Glorious gardens abound in these parts, but for some of SoCal’s most legendary landscape, hit up The Huntington, which, in addition to its conservatory, library, and art collection, offers 127 acres of botanical gardens. Tackle the whole shebang or focus on fewer fauna by touring a couple collections and themed gardens — from the tropical jungle gardens to the one of the largest orchid offerings in the country, plus lily ponds, outdoor sculpture, and the iconic Japanese garden featuring koi ponds, a bonsai collection, and an authentic Japanese teahouse. Descanso Gardens in nearby La Cañada Flintridge has an equally attractive Japanese garden filled with maples, native Asian plants, and a ’60s-era traditional farmhouse and teahouse, along with a 5-acre rose garden that’s 1,200 plants strong and an “ancient forest” boasting a collection of cycads, several of which are endangered and represent some of the oldest plant species on Earth. The Gamble House — which bills itself as the most complete and best-preserved work of architects Charles and Henry Greene — is a requisite stop for arts and crafts buffs. While the interior tours have resumed, the property now offers a fully outdoor tour dedicated to the house’s grounds, gardens, terraces, and porches.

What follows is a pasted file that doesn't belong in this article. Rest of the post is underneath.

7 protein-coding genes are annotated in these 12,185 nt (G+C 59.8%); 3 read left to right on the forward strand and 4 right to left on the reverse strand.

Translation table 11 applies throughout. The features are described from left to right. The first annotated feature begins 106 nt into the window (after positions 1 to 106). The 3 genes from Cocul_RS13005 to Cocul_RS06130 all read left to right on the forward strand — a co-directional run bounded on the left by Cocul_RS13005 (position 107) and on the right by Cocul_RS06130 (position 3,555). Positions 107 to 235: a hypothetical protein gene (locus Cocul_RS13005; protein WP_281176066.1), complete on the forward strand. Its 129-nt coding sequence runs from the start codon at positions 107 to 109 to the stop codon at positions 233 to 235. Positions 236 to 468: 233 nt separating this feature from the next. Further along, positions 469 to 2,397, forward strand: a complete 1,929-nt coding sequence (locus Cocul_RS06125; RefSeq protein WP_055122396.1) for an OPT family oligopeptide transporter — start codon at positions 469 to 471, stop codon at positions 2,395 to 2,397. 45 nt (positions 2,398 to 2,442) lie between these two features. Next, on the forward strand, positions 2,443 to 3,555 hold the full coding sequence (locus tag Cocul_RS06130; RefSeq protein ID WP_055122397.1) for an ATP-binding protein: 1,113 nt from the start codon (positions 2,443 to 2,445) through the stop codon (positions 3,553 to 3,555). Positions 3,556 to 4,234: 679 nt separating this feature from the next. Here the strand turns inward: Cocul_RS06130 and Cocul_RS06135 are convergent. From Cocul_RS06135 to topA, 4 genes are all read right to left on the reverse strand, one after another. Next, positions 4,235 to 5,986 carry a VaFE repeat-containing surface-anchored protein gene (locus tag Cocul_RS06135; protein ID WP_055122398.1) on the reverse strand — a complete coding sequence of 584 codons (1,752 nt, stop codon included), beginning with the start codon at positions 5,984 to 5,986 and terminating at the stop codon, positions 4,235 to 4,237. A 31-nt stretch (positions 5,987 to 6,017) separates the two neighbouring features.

The Langham Huntington in Pasadena.
PHOTOGRAPHS COURTESY OF THE LANGHAM HUNTINGTON, PASADENA
Time your trip with the second Sunday of the month and you can peruse the Rose Bowl Flea Market, one of the most famous fleas in the United States, where you’ll find art, apparel, antiques, Americana, and a hefty dose of quirk. Don’t miss dinner at Old Town’s Union, a modern Italian eatery and wine bar that’s equal parts neighborhood joint and dining destination, attracting Angelenos from all parts with its housemade fresh pastas complemented by local farm-plucked ingredients (think: Stracciatella-and- stone fruit salads or a Fresno chile-laced spaghetti alla chitarra.)
The Langham Huntington’s Afternoon Tea With Wedgwood.
The Red Wine Room at The Royce Wood-Fired Steakhouse.
PHOTOGRAPH BY MATT AMERNDAIZ
The name might skew a bit hokey, but Frenchifornia’s Parisian pastries are the real deal, so be sure to stop for some of the French bakery’s signature chocolate-almond croissants and caneles while you’re here.
While vacation rentals are plentiful in Pasadena, they can’t top a stay at The Langham Huntington, erected more than a century ago as a winter resort for the wealthy. Today, the property still has a classic California-elegant feel, with its groomed grounds, horseshoe garden and retro lap pool. The property’s iconic Picture Bridge has reopened after a renovation with recreations of artist Frank M. Moore’s 1930s scenery-inspired oil paintings adorning its gables. Choose a room with views of the San Gabriel Mountains and supplement your stay with the hotel’s signature Afternoon Tea With Wedgwood, one of the top tea services in town.